The scars of 2014/2015 season had not even healed properly just yet but West Ham showed a complete lack of disregard to this fact when they faced the Reds at Anfield, coming away 3-0 victors. Old wounds have been reopened and the window is no longer open so Liverpool aren’t able to buy another Roberto Firmino bandage.
Pre game there was a buzz on Twitter. West Ham were depleted, they were missing 5/6 first team players and had their 4th choice striker leading the line in Diafra Sakho. Certain fans expected this would be the game that Liverpool finally clicked. The first half performance against Arsenal wet the appetite and this would be the main course. However, I was a little cautious having seen how Slaven Bilic had his West Ham side line up against Arsenal in a surprise 2-0 win for the Hammers. I expected Liverpool to see the ball, I said pre game I thought West Ham would allow us to have 60-70% (the Reds ended up with 63%) and I thought West Ham would be fairly compact and make it difficult for Liverpool to play through.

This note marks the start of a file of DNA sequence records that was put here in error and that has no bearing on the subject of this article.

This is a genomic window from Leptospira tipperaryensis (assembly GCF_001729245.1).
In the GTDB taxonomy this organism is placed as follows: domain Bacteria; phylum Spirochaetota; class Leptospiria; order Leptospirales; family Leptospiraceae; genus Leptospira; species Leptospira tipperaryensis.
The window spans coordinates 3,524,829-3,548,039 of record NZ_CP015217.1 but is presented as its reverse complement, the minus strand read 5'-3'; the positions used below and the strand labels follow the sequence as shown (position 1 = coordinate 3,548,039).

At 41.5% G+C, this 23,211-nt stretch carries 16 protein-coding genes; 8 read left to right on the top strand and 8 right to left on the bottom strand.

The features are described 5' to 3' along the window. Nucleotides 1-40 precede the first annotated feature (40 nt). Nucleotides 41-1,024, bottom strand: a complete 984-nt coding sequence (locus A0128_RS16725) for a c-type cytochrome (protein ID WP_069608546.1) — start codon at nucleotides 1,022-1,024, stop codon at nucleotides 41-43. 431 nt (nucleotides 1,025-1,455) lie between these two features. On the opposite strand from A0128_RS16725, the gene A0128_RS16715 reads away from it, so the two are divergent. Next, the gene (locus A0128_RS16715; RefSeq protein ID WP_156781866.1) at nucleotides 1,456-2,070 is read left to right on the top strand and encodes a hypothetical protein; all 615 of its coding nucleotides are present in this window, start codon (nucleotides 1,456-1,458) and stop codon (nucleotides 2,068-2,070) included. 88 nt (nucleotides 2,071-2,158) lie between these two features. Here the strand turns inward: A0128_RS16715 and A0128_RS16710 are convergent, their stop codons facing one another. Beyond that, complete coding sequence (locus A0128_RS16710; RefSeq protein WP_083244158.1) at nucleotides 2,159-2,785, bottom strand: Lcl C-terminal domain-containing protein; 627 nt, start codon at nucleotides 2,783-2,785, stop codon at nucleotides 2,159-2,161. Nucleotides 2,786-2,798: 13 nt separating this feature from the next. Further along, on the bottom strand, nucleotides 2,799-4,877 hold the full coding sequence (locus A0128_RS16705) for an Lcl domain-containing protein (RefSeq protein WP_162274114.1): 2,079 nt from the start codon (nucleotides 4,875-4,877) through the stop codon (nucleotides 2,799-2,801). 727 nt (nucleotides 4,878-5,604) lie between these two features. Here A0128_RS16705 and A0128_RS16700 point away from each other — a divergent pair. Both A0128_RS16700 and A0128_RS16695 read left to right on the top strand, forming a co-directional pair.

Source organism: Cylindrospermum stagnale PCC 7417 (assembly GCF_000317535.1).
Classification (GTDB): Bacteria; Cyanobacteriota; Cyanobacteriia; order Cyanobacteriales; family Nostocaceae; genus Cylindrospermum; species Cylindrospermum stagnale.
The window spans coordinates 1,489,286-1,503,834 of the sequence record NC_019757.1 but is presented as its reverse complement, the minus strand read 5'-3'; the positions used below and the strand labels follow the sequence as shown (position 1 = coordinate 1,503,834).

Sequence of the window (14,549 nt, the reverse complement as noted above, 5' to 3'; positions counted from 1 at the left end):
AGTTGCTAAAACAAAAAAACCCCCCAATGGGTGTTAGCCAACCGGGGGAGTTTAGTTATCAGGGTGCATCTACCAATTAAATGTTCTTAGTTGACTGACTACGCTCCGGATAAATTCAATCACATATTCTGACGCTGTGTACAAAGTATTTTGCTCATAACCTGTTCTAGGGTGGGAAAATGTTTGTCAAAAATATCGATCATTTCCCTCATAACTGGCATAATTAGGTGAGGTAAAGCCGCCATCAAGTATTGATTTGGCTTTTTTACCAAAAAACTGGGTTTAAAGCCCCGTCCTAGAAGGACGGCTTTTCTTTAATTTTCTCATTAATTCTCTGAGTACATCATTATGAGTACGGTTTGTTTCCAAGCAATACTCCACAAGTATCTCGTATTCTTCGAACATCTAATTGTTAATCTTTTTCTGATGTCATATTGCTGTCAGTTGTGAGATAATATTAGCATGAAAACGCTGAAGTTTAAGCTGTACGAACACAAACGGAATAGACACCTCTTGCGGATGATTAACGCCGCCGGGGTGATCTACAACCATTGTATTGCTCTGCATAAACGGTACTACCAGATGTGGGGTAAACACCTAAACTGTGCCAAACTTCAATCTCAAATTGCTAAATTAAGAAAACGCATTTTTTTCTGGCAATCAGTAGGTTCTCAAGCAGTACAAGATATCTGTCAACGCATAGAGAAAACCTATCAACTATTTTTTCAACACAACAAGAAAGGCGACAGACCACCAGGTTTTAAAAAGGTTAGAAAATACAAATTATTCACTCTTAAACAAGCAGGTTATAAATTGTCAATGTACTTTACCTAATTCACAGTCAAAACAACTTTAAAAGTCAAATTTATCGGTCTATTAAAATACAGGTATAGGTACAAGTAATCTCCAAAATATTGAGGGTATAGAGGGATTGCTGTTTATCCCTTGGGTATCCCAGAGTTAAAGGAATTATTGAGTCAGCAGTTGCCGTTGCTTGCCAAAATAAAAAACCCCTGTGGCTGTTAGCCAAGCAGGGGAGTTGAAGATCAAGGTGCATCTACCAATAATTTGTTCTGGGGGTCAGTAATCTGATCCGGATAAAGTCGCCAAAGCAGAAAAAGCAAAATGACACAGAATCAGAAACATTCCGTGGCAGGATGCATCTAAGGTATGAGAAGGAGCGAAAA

There were plenty of unanswered questions from the defeat but firstly you have to ask why Liverpool named an unchanged side from the side that put in an admirable performance against Arsenal to pick up a 0-0 draw. Two different oppositions so you line up differently, don’t you? Why would a side that had a mere 35% of the possession at the Emirates be identical to a side that was always going to have over 60% possession at Anfield. As I said in an article not long after the defeat, a football team isn’t a skeleton key. One side doesn’t fit all, so why pretend like it does?
I realise Lucas may only be staying under the premise he’s getting more first team football but he’s professional enough to understand his strengths aren’t the ones we need against West Ham. In what world do Liverpool need a defensively minded full-back in Joe Gomez and a holding midfielder starting at home to a team we should be beating comfortably.